Assuming you have read the first part of the tutorial, let us now take the next few steps on the path to hosting our own blog.
FTP turned out to be the only difficult step in the whole process. I have chosen to use Pure-ftpd 1.0.29 (as was recommended to me) and all in all, I am satisfied with it. Once you get around it’s couple of quirks it is very to the point. Before we get into that though, I wanted to talk a bit about interacting with our shell Ubuntu server that we setup last time. As I said before, I am a windows guy and since I set this server up as a console I needed a way to interface into it without having to set up a whole other KVM. The software I found is PuTTY. This little SSH front-end is very nice and light weight. Everything I have done in my server (after installing from the CD of course) was done through this. That was one of the main goals behind my choice to setup a console server. I wanted to be able to turn the machine on, stick it in a corner and forget about it. So far, this has been acheived!
Pure-FTP is an FTP server. So even after it is setup on the Ubuntu box, I still need a way to use/test it. For this I chose the FileZilla client. This client is run on my windows machine and is how I interface with my Pure-FTP. So, spin up your shell, and log in. Then create a temporary directory for which to download the Pure-FTP server. Once you have navigated to that directory, run the following command:
$ wget ftp://ftp.pureftpd.org/pure-ftpd/release/pure-ftpd-1.0.29.tar.gz
This command will download the tarball into our current directory. You can then extract the tarball using the following command:
$ tar xzf pure-ftpd-1.0.29.tar.gz
This command will spill the contents of the archive into your current directory. After you have extracted the archive, we will need to compile the server. This requires some extra tools that do not yet exist on our Ubuntu box. We get those “coding essentials” by running the following command:
$ sudo apt-get install build-essential
Once the installer finishes, we now have all the compilers and linkers we will ever need for our Ubuntu server. To compile pure-ftp, follow this documentation. The third section is the one you are interested in, titled: ——Compilation—— (use this switch:
--with-puredb). If you wish to skip the documentation on compiling (which I would never recommend), here is the short of it:
Create group for Pure-FTP
$ sudo groupadd pure-ftpd
Create user for Pure-FTP
$ sudo useradd -g pure-ftpd -d /var/empty -s /etc pure-ftpd
Create make file
$ sudo ./configure --with-puredb
Run make file
$ sudo make install-strip
Since we have compiled using the puredb switch, we now need to create users to be able to login to our ftp server. I created two users. One “master” user and a wordpress user. See this documentation on adding user accounts.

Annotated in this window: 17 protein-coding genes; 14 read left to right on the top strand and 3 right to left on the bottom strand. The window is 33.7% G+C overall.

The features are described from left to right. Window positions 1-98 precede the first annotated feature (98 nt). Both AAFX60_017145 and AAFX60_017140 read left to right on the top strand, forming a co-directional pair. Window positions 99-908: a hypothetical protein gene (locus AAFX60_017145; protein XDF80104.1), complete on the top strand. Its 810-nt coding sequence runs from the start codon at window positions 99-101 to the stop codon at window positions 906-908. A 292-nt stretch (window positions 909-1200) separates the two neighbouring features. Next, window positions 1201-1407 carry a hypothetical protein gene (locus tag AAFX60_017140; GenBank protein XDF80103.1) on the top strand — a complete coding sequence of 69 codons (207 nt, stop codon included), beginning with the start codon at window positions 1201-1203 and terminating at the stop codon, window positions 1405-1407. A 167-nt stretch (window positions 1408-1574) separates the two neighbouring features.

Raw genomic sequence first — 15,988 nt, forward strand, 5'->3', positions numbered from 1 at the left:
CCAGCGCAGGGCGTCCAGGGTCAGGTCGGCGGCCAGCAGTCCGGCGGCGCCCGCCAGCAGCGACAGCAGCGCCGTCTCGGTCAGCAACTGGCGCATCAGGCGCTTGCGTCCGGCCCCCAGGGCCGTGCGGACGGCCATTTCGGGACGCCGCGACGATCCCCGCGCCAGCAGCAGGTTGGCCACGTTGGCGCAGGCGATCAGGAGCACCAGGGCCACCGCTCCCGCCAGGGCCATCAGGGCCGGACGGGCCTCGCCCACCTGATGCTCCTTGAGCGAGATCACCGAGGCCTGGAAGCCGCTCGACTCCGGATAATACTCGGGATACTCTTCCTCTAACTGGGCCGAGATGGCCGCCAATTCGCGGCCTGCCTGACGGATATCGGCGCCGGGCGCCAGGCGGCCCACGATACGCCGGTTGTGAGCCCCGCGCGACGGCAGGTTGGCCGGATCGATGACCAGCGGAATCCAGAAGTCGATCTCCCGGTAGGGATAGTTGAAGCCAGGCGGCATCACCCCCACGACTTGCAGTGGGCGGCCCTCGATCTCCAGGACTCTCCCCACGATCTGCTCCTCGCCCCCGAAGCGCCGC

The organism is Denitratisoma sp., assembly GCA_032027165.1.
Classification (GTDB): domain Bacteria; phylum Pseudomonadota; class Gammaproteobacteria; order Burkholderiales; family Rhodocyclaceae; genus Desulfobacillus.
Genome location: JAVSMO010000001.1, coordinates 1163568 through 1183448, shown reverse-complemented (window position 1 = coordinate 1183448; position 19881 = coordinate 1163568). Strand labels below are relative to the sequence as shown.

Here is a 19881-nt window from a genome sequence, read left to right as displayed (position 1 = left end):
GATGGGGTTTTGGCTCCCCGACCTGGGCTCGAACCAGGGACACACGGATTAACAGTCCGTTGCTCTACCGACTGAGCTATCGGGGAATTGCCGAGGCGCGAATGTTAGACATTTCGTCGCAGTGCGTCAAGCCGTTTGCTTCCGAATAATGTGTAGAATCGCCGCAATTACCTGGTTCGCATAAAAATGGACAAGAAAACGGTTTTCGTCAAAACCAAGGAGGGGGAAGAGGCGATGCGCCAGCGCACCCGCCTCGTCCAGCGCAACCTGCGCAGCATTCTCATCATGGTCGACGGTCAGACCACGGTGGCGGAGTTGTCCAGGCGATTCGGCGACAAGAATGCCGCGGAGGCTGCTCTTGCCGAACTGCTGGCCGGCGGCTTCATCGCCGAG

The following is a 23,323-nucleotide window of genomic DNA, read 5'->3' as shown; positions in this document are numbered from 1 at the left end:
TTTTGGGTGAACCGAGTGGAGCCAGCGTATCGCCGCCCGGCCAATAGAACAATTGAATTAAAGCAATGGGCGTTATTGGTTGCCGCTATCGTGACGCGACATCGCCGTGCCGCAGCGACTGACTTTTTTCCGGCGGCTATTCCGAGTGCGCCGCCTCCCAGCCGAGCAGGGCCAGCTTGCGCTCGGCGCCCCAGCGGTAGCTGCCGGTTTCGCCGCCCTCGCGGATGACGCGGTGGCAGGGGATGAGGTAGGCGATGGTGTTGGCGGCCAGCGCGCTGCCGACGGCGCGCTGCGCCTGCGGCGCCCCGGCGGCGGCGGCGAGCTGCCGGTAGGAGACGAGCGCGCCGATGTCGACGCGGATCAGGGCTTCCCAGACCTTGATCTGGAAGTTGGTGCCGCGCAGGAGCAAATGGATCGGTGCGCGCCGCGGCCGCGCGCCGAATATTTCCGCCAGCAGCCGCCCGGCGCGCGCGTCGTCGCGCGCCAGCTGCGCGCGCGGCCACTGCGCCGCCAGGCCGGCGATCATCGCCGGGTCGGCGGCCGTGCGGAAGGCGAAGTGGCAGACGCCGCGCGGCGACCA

(Set the home directory of your wordpress user to: /var/www)
Create linux group for virtual users
$ sudo groupadd ftpgroup
Create linux user for virtual users
$ sudo useradd -g ftpgroup -d /dev/null -s /etc ftpuser
Create virtual user for wordpress
$ sudo pure-pw useradd wordpress -u ftpuser -g ftpgroup -d /var/www
(you will be prompted to enter, then reenter a password for this user)
Update virtual user database
$ sudo pure-pw mkdb
Repeat the above steps to create more users. (Note: you can use the same linux group/user for all of your virtual users and this will make permissions a breeze. Though this may not be wise if you plan to use this FTP server for other things besides your wordpress blog.) After you have compiled and created your virtual users, it is time to start the FTP server up. Do so by running the following command:
$ /usr/local/sbin/pure-ftpd -j -lpuredb:/etc/pureftpd.pdb &
Should you want to use a configuration file to startup your ftp server (instead of the command line), see this documentation. If you ever need to kill the server, do so with this command:
$ pkill pure-ftpd
Once your FTP server is up and running, you should now be able to log into it with both accounts you created using your Filezilla client. You can then go into your router (optionally) and setup port forwarding so that you can access your ftp server from outside your local network.
The first time I tried to log into my FTP server, I noticed that I could log in but could not upload/download anything. This was due to the fact that permissions were not set on my home directory for my ftp accounts. When you create your virtual users, you assign them to a linux user group/user. This group/user must have access to read/write to the files in the virtual users home directory. You can set this using the following command:
$ sudo chown -R <uid>:<group> <path>
$ sudo chmod -R 755 <path>
where ‘uid’ is the name of the linux user (created using the useradd command) you have assigned your virtual user to, ‘group’ is the name of the linux group (created using the groupadd command) you have assigned your virtual user to and ‘path’ is the virtual user’s home directory.
In the final part of this tutorial I will go over the actual download/install/setup of WordPress. Very simple stuff!